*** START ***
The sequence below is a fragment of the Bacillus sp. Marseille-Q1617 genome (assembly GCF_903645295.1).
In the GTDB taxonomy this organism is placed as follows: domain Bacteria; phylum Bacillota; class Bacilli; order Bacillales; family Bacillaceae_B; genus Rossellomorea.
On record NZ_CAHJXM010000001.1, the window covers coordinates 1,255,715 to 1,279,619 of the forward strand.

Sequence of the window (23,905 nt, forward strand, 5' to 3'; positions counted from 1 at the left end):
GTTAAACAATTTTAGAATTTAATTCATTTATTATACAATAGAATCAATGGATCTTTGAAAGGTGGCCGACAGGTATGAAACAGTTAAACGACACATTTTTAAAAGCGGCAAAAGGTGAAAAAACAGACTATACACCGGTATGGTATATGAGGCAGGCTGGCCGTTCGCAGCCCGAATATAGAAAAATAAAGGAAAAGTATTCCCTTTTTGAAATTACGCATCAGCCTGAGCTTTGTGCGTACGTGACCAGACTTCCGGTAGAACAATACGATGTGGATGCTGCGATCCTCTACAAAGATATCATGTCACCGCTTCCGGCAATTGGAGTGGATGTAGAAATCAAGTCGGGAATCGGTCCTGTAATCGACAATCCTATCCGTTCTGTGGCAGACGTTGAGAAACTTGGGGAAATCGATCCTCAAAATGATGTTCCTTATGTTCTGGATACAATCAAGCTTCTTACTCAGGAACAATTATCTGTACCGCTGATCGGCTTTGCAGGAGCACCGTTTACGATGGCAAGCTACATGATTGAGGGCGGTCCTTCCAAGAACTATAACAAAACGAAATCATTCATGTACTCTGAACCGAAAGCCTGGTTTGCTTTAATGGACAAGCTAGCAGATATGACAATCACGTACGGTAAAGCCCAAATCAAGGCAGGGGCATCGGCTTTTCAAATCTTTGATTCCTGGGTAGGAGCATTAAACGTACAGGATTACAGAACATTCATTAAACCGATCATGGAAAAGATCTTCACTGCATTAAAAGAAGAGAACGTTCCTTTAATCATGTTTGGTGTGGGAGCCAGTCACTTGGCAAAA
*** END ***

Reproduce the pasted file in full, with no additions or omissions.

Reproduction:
The sequence below is a fragment of the Bacillus sp. Marseille-Q1617 genome (assembly GCF_903645295.1).
In the GTDB taxonomy this organism is placed as follows: domain Bacteria; phylum Bacillota; class Bacilli; order Bacillales; family Bacillaceae_B; genus Rossellomorea.
On record NZ_CAHJXM010000001.1, the window covers coordinates 1,255,715 to 1,279,619 of the forward strand.

Sequence of the window (23,905 nt, forward strand, 5' to 3'; positions counted from 1 at the left end):
GTTAAACAATTTTAGAATTTAATTCATTTATTATACAATAGAATCAATGGATCTTTGAAAGGTGGCCGACAGGTATGAAACAGTTAAACGACACATTTTTAAAAGCGGCAAAAGGTGAAAAAACAGACTATACACCGGTATGGTATATGAGGCAGGCTGGCCGTTCGCAGCCCGAATATAGAAAAATAAAGGAAAAGTATTCCCTTTTTGAAATTACGCATCAGCCTGAGCTTTGTGCGTACGTGACCAGACTTCCGGTAGAACAATACGATGTGGATGCTGCGATCCTCTACAAAGATATCATGTCACCGCTTCCGGCAATTGGAGTGGATGTAGAAATCAAGTCGGGAATCGGTCCTGTAATCGACAATCCTATCCGTTCTGTGGCAGACGTTGAGAAACTTGGGGAAATCGATCCTCAAAATGATGTTCCTTATGTTCTGGATACAATCAAGCTTCTTACTCAGGAACAATTATCTGTACCGCTGATCGGCTTTGCAGGAGCACCGTTTACGATGGCAAGCTACATGATTGAGGGCGGTCCTTCCAAGAACTATAACAAAACGAAATCATTCATGTACTCTGAACCGAAAGCCTGGTTTGCTTTAATGGACAAGCTAGCAGATATGACAATCACGTACGGTAAAGCCCAAATCAAGGCAGGGGCATCGGCTTTTCAAATCTTTGATTCCTGGGTAGGAGCATTAAACGTACAGGATTACAGAACATTCATTAAACCGATCATGGAAAAGATCTTCACTGCATTAAAAGAAGAGAACGTTCCTTTAATCATGTTTGGTGTGGGAGCCAGTCACTTGGCAAAA